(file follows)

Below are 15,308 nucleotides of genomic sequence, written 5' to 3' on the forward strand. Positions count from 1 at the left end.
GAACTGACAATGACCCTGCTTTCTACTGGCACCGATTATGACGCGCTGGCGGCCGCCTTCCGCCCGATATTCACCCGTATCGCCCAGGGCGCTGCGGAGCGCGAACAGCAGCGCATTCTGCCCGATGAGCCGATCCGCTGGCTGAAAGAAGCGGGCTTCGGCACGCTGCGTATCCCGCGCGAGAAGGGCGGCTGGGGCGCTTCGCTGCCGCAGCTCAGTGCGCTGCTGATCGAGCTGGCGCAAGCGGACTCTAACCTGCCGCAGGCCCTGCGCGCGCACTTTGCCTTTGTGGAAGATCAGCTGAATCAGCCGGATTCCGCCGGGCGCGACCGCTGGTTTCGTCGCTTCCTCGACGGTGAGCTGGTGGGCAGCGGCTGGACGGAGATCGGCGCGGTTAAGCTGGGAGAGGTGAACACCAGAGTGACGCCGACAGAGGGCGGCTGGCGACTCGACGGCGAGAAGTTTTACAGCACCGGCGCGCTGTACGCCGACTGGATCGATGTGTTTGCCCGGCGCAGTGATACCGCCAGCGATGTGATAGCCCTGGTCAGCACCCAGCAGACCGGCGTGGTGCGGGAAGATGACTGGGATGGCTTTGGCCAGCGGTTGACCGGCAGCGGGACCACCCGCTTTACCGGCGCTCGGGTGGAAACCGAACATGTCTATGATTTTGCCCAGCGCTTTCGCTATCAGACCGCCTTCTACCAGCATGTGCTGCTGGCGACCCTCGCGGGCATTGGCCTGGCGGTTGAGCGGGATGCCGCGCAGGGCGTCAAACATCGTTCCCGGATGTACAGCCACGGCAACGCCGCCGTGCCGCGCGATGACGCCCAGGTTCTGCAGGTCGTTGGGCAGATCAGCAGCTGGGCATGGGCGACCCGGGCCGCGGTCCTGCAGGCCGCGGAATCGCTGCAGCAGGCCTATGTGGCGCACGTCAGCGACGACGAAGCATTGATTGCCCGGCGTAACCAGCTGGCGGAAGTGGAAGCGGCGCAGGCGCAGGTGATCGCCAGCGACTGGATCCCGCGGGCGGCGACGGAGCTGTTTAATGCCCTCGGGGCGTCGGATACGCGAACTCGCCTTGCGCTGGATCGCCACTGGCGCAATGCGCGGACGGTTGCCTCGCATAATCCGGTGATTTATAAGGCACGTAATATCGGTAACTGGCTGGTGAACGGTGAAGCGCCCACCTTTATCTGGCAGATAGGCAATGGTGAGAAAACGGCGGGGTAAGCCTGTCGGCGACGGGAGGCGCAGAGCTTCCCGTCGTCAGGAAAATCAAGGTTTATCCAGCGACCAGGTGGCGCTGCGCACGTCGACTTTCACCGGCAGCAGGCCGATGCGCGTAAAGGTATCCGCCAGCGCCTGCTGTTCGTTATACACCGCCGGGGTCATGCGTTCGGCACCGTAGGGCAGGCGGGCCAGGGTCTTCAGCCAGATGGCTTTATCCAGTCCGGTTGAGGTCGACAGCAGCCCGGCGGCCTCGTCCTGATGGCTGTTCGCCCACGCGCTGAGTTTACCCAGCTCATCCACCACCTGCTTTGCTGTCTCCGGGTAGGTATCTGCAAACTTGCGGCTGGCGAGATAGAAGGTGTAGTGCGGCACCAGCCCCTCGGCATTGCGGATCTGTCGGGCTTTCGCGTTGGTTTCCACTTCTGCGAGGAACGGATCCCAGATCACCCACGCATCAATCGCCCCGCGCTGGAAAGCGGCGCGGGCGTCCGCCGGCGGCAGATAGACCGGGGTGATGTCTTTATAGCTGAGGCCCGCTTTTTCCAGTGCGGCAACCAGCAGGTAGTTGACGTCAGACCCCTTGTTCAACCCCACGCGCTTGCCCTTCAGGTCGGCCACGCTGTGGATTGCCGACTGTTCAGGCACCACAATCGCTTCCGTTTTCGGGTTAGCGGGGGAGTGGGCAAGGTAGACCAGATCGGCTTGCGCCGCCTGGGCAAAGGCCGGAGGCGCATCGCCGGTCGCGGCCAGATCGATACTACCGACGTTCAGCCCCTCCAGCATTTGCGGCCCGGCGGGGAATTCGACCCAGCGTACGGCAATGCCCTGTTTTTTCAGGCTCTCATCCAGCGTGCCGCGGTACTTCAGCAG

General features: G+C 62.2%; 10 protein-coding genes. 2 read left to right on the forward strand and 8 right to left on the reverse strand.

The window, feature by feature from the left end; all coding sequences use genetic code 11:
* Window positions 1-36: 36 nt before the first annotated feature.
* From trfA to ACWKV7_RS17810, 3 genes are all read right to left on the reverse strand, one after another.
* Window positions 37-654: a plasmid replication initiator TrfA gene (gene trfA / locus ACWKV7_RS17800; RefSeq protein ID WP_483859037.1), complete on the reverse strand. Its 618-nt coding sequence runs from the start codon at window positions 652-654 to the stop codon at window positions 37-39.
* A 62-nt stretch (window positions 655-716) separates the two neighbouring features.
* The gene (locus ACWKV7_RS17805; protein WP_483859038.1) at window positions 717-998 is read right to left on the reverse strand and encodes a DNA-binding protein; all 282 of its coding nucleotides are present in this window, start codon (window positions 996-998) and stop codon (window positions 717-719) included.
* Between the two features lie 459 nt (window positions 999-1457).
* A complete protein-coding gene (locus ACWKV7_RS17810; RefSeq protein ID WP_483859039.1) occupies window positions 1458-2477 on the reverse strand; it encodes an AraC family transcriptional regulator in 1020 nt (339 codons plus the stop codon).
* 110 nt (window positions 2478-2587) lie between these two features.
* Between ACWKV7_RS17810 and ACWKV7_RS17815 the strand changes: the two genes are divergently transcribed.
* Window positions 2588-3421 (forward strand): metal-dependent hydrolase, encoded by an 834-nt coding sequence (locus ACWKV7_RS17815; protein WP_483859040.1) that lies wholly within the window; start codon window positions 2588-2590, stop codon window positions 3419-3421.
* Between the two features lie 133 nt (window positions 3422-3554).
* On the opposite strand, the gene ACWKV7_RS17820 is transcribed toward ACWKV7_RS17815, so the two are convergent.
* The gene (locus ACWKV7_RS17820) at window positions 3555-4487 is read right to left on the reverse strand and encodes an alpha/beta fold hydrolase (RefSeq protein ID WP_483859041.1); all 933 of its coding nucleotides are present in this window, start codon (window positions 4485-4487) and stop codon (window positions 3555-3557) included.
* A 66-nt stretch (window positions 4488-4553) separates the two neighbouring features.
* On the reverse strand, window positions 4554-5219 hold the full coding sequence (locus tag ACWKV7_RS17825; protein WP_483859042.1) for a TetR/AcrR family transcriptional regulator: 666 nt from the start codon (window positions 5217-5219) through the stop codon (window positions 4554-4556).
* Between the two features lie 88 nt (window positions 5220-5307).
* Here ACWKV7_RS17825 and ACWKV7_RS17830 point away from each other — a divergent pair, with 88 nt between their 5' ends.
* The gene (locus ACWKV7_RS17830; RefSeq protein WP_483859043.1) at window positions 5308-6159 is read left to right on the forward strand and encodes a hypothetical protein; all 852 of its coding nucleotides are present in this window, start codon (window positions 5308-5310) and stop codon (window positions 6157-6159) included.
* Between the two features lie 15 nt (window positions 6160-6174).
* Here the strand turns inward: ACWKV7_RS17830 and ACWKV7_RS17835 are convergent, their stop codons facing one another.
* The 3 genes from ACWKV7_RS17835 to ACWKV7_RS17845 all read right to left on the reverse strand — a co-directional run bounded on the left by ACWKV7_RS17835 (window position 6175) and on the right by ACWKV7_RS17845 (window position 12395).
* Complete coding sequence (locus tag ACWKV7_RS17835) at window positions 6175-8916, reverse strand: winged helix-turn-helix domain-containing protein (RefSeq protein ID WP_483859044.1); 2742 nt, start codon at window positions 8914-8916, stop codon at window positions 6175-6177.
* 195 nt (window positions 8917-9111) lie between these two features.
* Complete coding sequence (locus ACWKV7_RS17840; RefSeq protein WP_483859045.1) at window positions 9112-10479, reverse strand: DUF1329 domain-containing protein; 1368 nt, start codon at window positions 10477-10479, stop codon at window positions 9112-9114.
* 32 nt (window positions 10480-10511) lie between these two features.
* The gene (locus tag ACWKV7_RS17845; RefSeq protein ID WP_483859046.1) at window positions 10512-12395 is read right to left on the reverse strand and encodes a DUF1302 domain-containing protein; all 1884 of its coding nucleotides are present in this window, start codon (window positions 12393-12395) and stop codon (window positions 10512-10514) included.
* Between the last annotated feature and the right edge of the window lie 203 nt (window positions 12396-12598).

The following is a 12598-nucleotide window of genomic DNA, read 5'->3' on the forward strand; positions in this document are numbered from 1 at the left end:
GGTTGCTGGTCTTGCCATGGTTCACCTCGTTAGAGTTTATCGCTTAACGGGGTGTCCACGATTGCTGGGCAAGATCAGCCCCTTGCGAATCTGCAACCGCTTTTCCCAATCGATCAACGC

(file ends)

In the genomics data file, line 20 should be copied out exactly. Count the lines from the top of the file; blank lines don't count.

* Between the two features lie 88 nt (window positions 5220-5307).